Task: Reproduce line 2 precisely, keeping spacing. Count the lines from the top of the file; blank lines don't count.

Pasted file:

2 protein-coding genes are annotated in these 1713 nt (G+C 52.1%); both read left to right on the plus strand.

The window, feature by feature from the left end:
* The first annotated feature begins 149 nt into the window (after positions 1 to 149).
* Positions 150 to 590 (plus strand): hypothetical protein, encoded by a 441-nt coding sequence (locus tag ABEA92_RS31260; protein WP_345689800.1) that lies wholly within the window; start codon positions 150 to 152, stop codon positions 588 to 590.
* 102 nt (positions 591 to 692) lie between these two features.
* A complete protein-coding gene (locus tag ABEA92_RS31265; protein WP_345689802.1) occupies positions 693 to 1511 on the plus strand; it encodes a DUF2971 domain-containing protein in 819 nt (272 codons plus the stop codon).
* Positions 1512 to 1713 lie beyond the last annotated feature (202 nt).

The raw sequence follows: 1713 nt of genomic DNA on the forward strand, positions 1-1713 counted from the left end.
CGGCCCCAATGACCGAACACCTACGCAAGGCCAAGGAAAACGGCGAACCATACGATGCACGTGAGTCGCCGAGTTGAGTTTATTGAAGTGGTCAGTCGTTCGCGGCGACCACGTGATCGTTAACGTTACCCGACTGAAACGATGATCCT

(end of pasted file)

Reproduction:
The window, feature by feature from the left end: